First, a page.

Tepache is a Mexican pineapple drink, which is slightly *fermented. It’s sweet and refreshing and a little bit fizzy. Fermented foods can be good for our gut health as they contain probiotics (friendly bacteria). You make it using the rind or peel of the pineapple! It’s best to use sustainably sourced pineapple. To sterilise the container, you just need hot soapy water and an oven to dry the container in. There are lots of videos and tips on the internet that can show you how to do this if you’re not familiar with the process.
- 3 litres of purified water (filtered or boil it first)
- 250g of brown sugar
- Peel of a pineapple and its core
- A cinnamon stick
- A star anise
Put all the ingredients into a big sterilised jar (4 litres) – or you can use two smaller ones – and cover the top with a tea towel, securing it with an elastic band.
Store somewhere safe at room temperature and leave it for three to five days.
You should see a frothy white foam on the top – this means your drink is fermenting. Scoop this off the top with a clean spoon.
Pour the contents through a sieve to strain out the peel. Pop the drink in an air-tight seal-top bottle and keep it in the fridge for up to a month. Serve over ice.
TIP: Most recipes call for using sugar, but you can reduce the amount – use a smaller amount of brown sugar or try a liquid sweetener like rice syrup.
Kvass is another slightly *fermented drink where you can use up your fruit cores and peelings to great effect. It’s a Russian drink traditionally made from rye bread, though lots of recipes don’t require this. This recipe is quick and easy and makes a fizzy, fruity flavoured drink.
- Apple cores, orange peel, lemon rind – any fruit core or peeling works, you can also add mixed berries
- 1 tbsp honey
- Half a lime
- 4 mint leaves
- ½ tsp salt
- 1 litre purified water
Place all the ingredients in a jar and cover with a tea towel and elastic band. Store at room temperature for five days.
Your drink will look bubbly and the fruit will look cooked. Strain out the fruit and pour into a sterilised air-tight seal-top bottle. Keep it in the fridge and serve with ice and a few mint leaves.
*Fermented drinks contain a low amount of alcohol so may not be suitable for some people, such as babies or children, or people who are pregnant, breastfeeding or on certain prescription medicines.
Homemade pesto is hands down one of the best things to have in your fridge. The great thing about it is it’s very adaptable. You can use walnuts, pine nuts, almonds or cashews, and herbs such as mint, parsley, coriander or basil. It’s also a fantastic way to use up the ‘tops’ of your veg such as carrot tops, beetroot tops and radish leaves.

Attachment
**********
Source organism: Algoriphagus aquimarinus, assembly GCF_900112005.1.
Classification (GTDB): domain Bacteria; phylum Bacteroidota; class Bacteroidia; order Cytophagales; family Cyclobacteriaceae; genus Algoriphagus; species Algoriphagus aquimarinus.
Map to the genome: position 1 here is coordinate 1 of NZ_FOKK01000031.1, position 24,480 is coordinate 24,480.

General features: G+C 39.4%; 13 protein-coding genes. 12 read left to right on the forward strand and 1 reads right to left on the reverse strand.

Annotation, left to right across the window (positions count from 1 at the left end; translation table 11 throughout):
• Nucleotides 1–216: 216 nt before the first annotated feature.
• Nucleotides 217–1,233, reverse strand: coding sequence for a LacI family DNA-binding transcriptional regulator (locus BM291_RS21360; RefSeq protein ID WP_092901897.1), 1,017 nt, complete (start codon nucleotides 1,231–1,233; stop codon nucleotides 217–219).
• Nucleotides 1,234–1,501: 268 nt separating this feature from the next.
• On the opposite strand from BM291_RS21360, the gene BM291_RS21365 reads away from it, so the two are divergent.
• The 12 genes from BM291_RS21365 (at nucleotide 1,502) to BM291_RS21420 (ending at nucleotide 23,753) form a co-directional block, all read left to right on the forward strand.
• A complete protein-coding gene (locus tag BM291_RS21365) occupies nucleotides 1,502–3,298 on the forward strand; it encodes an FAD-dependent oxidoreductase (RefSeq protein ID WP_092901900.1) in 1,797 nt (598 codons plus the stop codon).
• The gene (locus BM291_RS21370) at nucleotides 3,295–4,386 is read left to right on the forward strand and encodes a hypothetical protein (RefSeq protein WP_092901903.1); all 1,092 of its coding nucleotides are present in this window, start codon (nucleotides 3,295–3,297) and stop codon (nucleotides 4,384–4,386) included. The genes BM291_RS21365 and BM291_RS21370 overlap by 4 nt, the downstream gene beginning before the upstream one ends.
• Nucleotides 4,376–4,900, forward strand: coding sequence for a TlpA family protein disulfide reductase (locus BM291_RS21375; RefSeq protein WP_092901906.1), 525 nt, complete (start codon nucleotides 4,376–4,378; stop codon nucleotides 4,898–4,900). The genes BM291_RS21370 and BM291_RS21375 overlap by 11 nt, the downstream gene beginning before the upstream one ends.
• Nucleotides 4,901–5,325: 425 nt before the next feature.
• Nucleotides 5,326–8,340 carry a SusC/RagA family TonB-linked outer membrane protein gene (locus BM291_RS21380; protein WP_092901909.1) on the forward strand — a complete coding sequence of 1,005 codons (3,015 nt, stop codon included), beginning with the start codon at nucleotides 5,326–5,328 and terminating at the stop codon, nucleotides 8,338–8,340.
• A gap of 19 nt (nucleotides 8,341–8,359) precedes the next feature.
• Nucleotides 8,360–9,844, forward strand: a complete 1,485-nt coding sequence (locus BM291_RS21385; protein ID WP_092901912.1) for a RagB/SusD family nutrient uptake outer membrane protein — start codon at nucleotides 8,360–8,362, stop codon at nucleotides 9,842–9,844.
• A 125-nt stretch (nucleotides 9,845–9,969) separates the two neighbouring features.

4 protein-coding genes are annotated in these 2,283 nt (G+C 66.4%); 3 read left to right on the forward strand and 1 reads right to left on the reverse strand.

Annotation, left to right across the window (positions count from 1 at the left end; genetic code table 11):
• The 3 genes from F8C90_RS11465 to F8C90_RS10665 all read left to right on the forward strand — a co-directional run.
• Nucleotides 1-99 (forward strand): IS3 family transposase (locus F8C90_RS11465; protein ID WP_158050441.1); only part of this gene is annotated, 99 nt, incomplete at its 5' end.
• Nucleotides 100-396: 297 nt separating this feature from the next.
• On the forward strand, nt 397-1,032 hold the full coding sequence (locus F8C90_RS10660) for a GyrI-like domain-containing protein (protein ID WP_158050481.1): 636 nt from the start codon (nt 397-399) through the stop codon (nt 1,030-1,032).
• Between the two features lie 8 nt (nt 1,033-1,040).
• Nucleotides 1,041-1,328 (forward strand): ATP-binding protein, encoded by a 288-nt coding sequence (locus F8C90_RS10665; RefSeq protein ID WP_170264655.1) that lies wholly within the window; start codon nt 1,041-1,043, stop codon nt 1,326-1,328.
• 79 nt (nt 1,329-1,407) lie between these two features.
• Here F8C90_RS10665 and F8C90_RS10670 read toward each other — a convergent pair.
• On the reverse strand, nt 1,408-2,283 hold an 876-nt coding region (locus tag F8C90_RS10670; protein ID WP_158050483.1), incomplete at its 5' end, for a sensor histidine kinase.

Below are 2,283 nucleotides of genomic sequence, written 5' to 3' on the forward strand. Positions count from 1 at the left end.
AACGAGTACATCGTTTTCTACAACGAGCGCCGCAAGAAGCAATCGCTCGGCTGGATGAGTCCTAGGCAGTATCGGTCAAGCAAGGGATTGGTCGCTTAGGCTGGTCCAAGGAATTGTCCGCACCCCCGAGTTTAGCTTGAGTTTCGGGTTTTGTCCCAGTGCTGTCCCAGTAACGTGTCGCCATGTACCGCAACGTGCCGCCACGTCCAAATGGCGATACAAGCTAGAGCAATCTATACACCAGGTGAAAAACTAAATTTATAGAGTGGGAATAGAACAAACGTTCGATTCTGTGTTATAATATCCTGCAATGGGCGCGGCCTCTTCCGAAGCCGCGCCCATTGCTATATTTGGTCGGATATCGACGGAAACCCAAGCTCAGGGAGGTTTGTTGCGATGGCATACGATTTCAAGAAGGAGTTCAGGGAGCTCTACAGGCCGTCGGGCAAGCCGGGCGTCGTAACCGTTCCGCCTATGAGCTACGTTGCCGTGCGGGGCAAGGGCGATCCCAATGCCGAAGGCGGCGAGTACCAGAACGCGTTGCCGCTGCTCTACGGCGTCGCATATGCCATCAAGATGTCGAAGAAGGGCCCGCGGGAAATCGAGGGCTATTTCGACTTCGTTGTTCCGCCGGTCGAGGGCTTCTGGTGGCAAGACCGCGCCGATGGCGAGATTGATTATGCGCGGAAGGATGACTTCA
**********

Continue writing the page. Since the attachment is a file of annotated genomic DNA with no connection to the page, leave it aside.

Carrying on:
- 25g nuts of choice
- 50g herbs of choice, including any veg tops
- 25g grated parmesan (you can also use a vegetarian or vegan version)
- Juice of half a lemon
- 125ml olive oil
- Pinch of salt
- 1 garlic clove (more if you like it garlicky!)
Place all the ingredients into a blender and whizz until it’s a good texture.
Dollop onto pasta, bruschetta, stir into mash, paste onto chicken breasts, or blob onto a bowl of soup.
Tinned beans and pulses
Keep the water from tinned beans or pulses and use it in a soup or gravy. You can also use it in a Bolognese sauce or stew.
You can also keep the water from a tin of chickpeas. This is called aquafaba and makes a great egg replacement in cakes and cocktails.
TIP: Go for tins that have no added salt.
Don’t throw your squash seeds away. Roast them and enjoy as a delicious snack or garnish for a soup or salad.
- Carefully pinch the squash seeds away from the excess flesh.
- Soak in a bowl of warm water for five minutes.
- Drain well, rubbing dry on kitchen paper.
- Toss on a baking tray with half a tablespoon of oil, season with a spice (smoked paprika, cumin or chilli powder) and spread out.
- Roast in the oven for 8–10 minutes until golden and crisp.
Cauliflower leaves and broccoli stalks
The florets of cauliflower and broccoli are of course the main event, while the outer leaves and stalks often get thrown away. But they’re super tasty if you chop them up finely and roast in the oven with a bit of oil and seasoning. They come out a bit crispy and add another taste and texture to your dish.
Potato cakes are a brilliant way to use up leftover mash and pretty much any veg. You can use any leftover potatoes, including sweet potato – if they’ve been boiled or roasted, simply use a potato masher to get them to a mash-like consistency.
Then mix your mash in a bowl with your other leftovers such as tinned beans, roasted veg and fresh chopped herbs. You can also add some spring onion, dried spices and cheese. Season with salt and pepper.
Add a bit of flour – plain, wholegrain or even chickpea flour work well – and shape with wet hands into little cakes. Fry them for a few minutes until golden on each side.
Perfect for brunch or lunch served on a bed of salad with some hot sauce.